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CITY CHARTER AMENDMENTS


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Transit authority, housing office pass

By Star-Advertiser staff

POSTED:
LAST UPDATED: 02:45 a.m. HST, Nov 03, 2010



Oahu voters approved yesterday the creation of new city government agencies to oversee the $5.5 billion rail transit project and to coordinate public housing programs.

In all, voters approved all six proposed amendments to the Honolulu City Charter.

The question with the highest profile was the proposal to create a Public Transit Authority to oversee the construction and operation of Oahu's rail transit system, the biggest public works project in state history.

It will be a semiautonomous city agency, similar to the Board of Water Supply. There would be a 10-member board of directors -- including the city and state transportation directors -- and an executive director chosen by the board.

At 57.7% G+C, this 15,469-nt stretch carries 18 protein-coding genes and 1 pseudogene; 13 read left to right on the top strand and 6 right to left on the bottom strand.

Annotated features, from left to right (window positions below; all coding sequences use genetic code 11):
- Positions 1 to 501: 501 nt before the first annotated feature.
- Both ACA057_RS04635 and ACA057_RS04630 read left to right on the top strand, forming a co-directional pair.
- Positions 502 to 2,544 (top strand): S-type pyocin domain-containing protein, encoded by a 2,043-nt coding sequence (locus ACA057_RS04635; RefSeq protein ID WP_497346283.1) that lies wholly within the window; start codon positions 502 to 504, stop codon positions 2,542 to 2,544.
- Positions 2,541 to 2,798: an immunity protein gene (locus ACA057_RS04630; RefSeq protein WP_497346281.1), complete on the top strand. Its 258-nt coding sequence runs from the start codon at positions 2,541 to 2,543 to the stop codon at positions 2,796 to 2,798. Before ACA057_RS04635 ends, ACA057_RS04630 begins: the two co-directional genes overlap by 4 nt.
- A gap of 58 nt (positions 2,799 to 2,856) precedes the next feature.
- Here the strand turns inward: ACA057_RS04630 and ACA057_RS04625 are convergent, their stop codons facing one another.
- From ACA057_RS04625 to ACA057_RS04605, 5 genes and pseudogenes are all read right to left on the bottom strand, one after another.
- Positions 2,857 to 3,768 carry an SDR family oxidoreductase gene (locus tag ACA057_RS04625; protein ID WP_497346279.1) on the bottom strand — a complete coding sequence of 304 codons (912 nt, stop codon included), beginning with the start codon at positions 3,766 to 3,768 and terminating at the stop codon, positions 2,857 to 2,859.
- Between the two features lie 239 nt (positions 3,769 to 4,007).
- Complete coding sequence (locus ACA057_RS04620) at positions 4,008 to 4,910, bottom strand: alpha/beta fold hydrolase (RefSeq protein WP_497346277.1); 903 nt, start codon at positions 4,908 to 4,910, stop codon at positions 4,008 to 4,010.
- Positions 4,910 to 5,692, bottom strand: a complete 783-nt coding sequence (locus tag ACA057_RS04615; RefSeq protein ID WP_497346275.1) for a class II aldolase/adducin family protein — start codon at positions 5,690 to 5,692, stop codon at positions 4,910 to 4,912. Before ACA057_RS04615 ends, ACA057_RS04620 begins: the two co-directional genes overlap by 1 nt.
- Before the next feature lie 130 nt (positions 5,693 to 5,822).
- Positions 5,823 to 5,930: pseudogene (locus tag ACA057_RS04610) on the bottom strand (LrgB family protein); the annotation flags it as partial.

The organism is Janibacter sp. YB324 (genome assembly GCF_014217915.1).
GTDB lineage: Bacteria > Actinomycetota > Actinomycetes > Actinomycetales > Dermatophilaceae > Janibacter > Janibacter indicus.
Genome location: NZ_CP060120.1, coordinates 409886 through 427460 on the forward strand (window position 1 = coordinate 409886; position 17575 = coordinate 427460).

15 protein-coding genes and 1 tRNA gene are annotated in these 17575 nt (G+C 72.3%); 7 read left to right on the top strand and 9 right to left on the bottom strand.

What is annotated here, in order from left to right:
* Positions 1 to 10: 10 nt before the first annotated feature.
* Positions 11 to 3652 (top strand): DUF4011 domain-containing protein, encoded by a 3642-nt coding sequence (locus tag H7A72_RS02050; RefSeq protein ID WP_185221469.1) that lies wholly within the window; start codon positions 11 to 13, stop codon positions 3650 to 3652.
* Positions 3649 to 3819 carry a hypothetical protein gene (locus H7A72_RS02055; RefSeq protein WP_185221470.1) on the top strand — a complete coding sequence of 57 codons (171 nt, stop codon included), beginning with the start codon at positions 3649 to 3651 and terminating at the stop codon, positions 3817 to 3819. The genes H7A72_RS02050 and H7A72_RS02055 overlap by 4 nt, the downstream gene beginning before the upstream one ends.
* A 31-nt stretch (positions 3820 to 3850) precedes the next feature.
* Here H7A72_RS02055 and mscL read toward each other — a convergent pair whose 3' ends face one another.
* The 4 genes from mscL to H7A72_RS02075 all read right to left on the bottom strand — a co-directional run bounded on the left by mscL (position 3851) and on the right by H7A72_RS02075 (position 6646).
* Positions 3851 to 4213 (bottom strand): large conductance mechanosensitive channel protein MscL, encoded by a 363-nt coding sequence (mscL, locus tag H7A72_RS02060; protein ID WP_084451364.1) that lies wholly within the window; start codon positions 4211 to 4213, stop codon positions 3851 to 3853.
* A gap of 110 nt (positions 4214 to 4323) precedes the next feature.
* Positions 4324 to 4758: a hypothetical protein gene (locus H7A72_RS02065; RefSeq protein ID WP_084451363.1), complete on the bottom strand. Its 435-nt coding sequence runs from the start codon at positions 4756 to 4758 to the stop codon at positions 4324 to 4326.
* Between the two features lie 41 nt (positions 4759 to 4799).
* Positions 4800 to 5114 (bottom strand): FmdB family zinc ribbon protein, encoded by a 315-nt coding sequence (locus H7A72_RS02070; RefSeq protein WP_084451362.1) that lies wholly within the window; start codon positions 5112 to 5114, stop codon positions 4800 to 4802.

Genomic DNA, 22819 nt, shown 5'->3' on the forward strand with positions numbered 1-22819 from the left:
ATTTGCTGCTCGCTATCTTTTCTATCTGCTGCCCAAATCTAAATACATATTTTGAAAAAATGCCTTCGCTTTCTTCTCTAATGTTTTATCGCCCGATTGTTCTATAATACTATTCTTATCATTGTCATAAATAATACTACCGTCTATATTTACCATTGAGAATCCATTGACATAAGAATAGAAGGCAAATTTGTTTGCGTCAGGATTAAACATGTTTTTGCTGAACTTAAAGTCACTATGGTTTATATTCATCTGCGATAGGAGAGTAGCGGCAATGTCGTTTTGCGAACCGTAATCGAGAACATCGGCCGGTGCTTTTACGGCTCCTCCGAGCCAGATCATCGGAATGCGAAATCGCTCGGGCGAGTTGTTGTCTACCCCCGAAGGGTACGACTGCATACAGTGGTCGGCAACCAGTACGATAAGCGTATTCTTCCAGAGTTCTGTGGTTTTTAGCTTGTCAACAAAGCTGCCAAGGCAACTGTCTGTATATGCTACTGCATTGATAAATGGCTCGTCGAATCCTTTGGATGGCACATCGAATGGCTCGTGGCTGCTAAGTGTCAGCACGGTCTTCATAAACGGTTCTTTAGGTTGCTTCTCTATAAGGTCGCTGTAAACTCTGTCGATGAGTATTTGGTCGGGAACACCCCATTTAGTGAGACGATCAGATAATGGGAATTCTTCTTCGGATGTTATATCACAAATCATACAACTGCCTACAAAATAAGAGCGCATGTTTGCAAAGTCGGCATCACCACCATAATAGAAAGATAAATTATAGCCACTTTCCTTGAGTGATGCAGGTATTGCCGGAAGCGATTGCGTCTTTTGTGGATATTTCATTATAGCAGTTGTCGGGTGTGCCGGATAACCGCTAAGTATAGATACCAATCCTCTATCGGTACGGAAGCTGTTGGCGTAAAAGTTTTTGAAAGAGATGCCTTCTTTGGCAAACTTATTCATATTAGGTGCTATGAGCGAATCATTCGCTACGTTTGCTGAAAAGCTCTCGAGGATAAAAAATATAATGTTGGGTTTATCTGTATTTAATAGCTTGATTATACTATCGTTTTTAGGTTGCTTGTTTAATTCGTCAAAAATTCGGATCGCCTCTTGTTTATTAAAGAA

The transit authority's powers will include acquiring land via condemnation (subject to City Council approval), executing contracts, issuing bonds and setting fares.

The initial phase of the rail line will run 20 miles from Kapolei to Ala Moana Center.

Mayor Peter Carlisle appeared in a TV ad in support of the transit authority question.

Voters also approved a proposed amendment to create a new city Office of Housing, whose tasks are now handled by the Department of Community Services.

The office will administer projects regarding affordable housing, senior housing, special-needs housing and homelessness.

The office will also secure and administer funds, grants and loans for affordable housing for low- to moderate-income people or homeless people.

Voters also approved amendments to:

» Tighten conflict-of-interest rules to prohibit a newly appointed city officer from participating in a matter involving that officer's previous employer for one year.

» Strengthen the Liquor Commission's oversight and give it more authority to hire or fire its administrator and deputy administrator, who would become nonunion employees on July 1.

» Clarify inconsistent language in rules governing the public initiative process for creating new city ordinances. This will clear up issues such as when a petition may be filed.

» Liberalize the city's rules on selling off small, no-longer-used items such as office supplies and equipment.






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